Sourtoe Cocktail, a shot of whiskey garnished with a human toe

The Sourtoe Cocktail is a time-honoured Canadian tradition dating back a hundred years in Dawson City, Yukon Territory. This cocktail has a very simple recipe – a shot of 40-proof whiskey and a human toe.

The tradition started in the early 1900’s when a bootlegger in the Yukon lost his toe to frostbite. His brother amputated it and dropped it into a glass of Canadian whiskey, and a tradition was born.

The Downtown Hotel, Yukon Territory. Home of the Sourtoe Cocktail. Photo credit Mike Manto

You can order this cocktail at the Sourdough Bar in The Downtown Hotel, on Second Avenue in Dawson City. My son and I stayed at the Downtown last summer while on a road trip to the Arctic Ocean, and having one of these cocktails was just something we had to do.

Ordering a Sourtoe Whiskey comes with a few rules

We went into the hotel’s bar, sat down at the counter and ordered a Sourtoe Cocktail. The cocktail is served up by the “Toe Captain” who pours you a shot of whiskey, and then holds the mummified toe in front of you while reciting the rules: you must not bite, chew or swallow the toe, but it must touch your lips. Then he repeats the time-honoured rhyme: “You can drink it fast, you can drink it slow, but your lips must touch the toe”, and drops it into your glass of whiskey.

The rest is all up to you.

The Toe Captain also has another very important job. He certifies that the toe did, indeed, touch your lips and watches carefully while you down your shot of whiskey to make sure it does. Once you’ve successfully completed the challenge and the Toe Captain is duly satisfied that the toe touched your lips, he presents you with a “Sourtoe Certificate” with your name, date and member number.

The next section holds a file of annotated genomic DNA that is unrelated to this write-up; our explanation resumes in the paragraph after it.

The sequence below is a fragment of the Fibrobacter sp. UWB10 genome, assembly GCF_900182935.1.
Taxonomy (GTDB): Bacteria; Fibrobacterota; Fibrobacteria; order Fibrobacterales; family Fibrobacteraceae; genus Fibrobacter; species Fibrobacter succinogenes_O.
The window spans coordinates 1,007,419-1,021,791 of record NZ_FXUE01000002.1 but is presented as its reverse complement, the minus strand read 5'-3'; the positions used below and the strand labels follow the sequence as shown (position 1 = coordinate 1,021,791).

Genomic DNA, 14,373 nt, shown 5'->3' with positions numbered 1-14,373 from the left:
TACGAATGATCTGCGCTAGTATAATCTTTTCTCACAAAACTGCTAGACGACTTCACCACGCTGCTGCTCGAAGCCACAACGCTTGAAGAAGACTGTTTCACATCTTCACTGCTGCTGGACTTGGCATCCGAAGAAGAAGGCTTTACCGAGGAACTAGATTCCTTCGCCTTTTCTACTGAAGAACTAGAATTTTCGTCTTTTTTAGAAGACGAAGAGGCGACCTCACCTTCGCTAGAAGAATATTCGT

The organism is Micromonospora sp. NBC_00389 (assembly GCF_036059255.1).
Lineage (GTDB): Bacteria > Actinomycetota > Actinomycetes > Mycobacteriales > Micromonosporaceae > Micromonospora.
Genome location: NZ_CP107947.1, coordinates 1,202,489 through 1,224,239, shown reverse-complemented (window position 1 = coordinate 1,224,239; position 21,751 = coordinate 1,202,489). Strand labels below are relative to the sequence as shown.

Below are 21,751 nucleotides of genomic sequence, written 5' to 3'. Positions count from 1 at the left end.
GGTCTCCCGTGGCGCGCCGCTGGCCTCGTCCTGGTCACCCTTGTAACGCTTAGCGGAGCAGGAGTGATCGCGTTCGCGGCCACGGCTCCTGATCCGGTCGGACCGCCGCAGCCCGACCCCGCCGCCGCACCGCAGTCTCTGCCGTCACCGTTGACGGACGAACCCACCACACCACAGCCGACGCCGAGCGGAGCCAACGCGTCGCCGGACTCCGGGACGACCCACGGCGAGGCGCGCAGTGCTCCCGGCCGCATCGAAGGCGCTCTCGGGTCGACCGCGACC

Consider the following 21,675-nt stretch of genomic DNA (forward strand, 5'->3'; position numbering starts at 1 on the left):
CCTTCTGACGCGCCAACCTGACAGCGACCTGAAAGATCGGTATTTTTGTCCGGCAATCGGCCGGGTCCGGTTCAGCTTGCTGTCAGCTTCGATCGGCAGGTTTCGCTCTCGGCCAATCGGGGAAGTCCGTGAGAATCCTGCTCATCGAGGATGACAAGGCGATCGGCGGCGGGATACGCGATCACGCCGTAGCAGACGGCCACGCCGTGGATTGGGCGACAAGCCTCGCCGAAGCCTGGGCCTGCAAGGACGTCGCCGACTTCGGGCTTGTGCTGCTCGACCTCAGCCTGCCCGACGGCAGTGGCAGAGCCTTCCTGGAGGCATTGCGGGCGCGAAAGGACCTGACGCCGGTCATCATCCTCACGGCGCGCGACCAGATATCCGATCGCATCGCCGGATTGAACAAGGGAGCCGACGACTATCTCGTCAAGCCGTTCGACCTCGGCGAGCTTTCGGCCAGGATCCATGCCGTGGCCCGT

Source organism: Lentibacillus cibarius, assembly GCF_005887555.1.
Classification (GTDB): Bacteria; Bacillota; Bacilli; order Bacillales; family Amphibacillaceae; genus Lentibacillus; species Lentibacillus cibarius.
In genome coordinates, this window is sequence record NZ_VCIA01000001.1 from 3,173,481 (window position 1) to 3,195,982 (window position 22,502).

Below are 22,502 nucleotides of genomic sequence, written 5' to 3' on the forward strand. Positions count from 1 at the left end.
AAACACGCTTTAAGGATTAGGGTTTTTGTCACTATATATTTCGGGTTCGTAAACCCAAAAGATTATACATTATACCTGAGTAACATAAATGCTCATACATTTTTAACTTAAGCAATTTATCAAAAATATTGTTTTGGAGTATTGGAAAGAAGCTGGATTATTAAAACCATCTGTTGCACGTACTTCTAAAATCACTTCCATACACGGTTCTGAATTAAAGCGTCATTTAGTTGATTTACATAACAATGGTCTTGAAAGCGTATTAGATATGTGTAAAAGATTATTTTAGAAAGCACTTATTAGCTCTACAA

Joining the elite Sourtoe Cocktail Club

I’m now an elite member of the Sourtoe Cocktail Club. It’s okay to be jealous, dear reader. Many of my friends and family are. It’s an exclusive club and you have to travel all the way to the Yukon to earn it. It’s not something you can just do online over a Zoom call, and it’s way more interesting than one of those boring business skill certificates that corporate drones love to accumulate.

According to my certificate, I am the 98,411th person to drink it. My son, Zach, is the 98,412th. As the Dad, I felt it my fatherly duty to set a good example for my son and go first.

My official Sourtoe Club Certificate and claim to fame.

The human toe used in the cocktail needs to be replaced from time to time and several different ones have been used over the years. One toe was swallowed, others have been stolen. Sometimes toes need to be ‘retired’ when they get too worn out. The Downtown Hotel replenishes their stock from people donating their toes for the cause, usually amputated as a result of frostbite.

The mummified human toe used in the cocktail. Photo credit Jimmy Emerson.

The Toe Captain is always on the lookout for a “toe-nation” to maintain their stock and keep the tradition alive. And the toe doesn’t have to be Canadian. Foreign toes are welcome.

“Toe-donations” are welcome

Recently a British Marine lost his toe to frostbite while training in the Yukon, and he donated it to the Sourtoe Cocktail club.

Apparently there is no shortage of frostbitten toes available in the Yukon.

Looking west down the street from the Downtown Hotel.

Dawson City was at the heart of the Klondike Gold Rush in the late 1890’s, and is still very rustic with a distinct frontier feel. Many of the original buildings from the Gold Rush days are still there and unchanged.

2nd Avenue, Dawson City Yukon. Street view in front of the Downtown Hotel. Photo credit Mike Manto.

The frontier town in the heart of the Klondike

There are no paved roads, street lights or traffic lights. Even the main road through the downtown (shown above), is dirt. All the sidewalks are wood boards.

This is the traditional home of the mayor of Dawson City. Photo credit Mike Manto.

Dawson City is not only famous as the home of the Gold Rush and the Sourtoe Cocktail, it is also the entrance to the Dempster Hiway.

Road signs at the border crossing into the Northwest Territories. Photo credit yours truly.

The Dempster is an epic road trip hundreds of miles north that crosses the Arctic Circle and terminates at the fishing village of Tuktoyaktuk, NWT, on the coast of the Arctic Ocean.